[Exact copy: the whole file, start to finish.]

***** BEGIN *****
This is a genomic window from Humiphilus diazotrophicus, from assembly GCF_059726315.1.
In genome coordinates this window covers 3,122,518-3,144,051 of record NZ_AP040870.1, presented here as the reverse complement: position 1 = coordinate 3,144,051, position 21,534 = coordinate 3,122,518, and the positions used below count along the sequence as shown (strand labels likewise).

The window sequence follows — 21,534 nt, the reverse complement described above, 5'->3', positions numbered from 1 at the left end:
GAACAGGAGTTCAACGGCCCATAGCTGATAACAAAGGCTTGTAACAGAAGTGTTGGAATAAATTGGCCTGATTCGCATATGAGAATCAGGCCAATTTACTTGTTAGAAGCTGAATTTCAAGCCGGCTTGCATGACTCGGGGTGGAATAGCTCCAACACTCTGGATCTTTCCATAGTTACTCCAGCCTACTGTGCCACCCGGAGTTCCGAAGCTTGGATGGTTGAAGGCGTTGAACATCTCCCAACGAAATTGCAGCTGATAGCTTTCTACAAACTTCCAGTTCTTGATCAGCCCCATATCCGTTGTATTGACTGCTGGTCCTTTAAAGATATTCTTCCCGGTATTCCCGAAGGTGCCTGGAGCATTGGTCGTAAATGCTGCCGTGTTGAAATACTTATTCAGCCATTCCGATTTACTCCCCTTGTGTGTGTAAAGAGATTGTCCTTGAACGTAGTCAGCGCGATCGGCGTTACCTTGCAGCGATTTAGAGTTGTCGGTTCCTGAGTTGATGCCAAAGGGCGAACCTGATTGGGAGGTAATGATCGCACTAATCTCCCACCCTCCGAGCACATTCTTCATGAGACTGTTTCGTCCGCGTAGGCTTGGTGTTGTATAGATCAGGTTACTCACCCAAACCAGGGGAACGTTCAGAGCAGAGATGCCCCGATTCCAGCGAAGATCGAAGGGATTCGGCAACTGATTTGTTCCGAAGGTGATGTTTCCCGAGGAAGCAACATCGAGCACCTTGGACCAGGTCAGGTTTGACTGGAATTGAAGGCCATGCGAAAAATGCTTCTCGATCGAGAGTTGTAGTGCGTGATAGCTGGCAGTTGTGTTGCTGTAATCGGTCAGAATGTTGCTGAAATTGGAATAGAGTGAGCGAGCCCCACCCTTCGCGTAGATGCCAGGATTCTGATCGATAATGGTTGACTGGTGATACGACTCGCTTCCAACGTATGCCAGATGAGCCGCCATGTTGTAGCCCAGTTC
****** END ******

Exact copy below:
This is a genomic window from Humiphilus diazotrophicus, from assembly GCF_059726315.1.
In genome coordinates this window covers 3,122,518-3,144,051 of record NZ_AP040870.1, presented here as the reverse complement: position 1 = coordinate 3,144,051, position 21,534 = coordinate 3,122,518, and the positions used below count along the sequence as shown (strand labels likewise).

The window sequence follows — 21,534 nt, the reverse complement described above, 5'->3', positions numbered from 1 at the left end:
GAACAGGAGTTCAACGGCCCATAGCTGATAACAAAGGCTTGTAACAGAAGTGTTGGAATAAATTGGCCTGATTCGCATATGAGAATCAGGCCAATTTACTTGTTAGAAGCTGAATTTCAAGCCGGCTTGCATGACTCGGGGTGGAATAGCTCCAACACTCTGGATCTTTCCATAGTTACTCCAGCCTACTGTGCCACCCGGAGTTCCGAAGCTTGGATGGTTGAAGGCGTTGAACATCTCCCAACGAAATTGCAGCTGATAGCTTTCTACAAACTTCCAGTTCTTGATCAGCCCCATATCCGTTGTATTGACTGCTGGTCCTTTAAAGATATTCTTCCCGGTATTCCCGAAGGTGCCTGGAGCATTGGTCGTAAATGCTGCCGTGTTGAAATACTTATTCAGCCATTCCGATTTACTCCCCTTGTGTGTGTAAAGAGATTGTCCTTGAACGTAGTCAGCGCGATCGGCGTTACCTTGCAGCGATTTAGAGTTGTCGGTTCCTGAGTTGATGCCAAAGGGCGAACCTGATTGGGAGGTAATGATCGCACTAATCTCCCACCCTCCGAGCACATTCTTCATGAGACTGTTTCGTCCGCGTAGGCTTGGTGTTGTATAGATCAGGTTACTCACCCAAACCAGGGGAACGTTCAGAGCAGAGATGCCCCGATTCCAGCGAAGATCGAAGGGATTCGGCAACTGATTTGTTCCGAAGGTGATGTTTCCCGAGGAAGCAACATCGAGCACCTTGGACCAGGTCAGGTTTGACTGGAATTGAAGGCCATGCGAAAAATGCTTCTCGATCGAGAGTTGTAGTGCGTGATAGCTGGCAGTTGTGTTGCTGTAATCGGTCAGAATGTTGCTGAAATTGGAATAGAGTGAGCGAGCCCCACCCTTCGCGTAGATGCCAGGATTCTGATCGATAATGGTTGACTGGTGATACGACTCGCTTCCAACGTATGCCAGATGAGCCGCCATGTTGTAGCCCAGTTC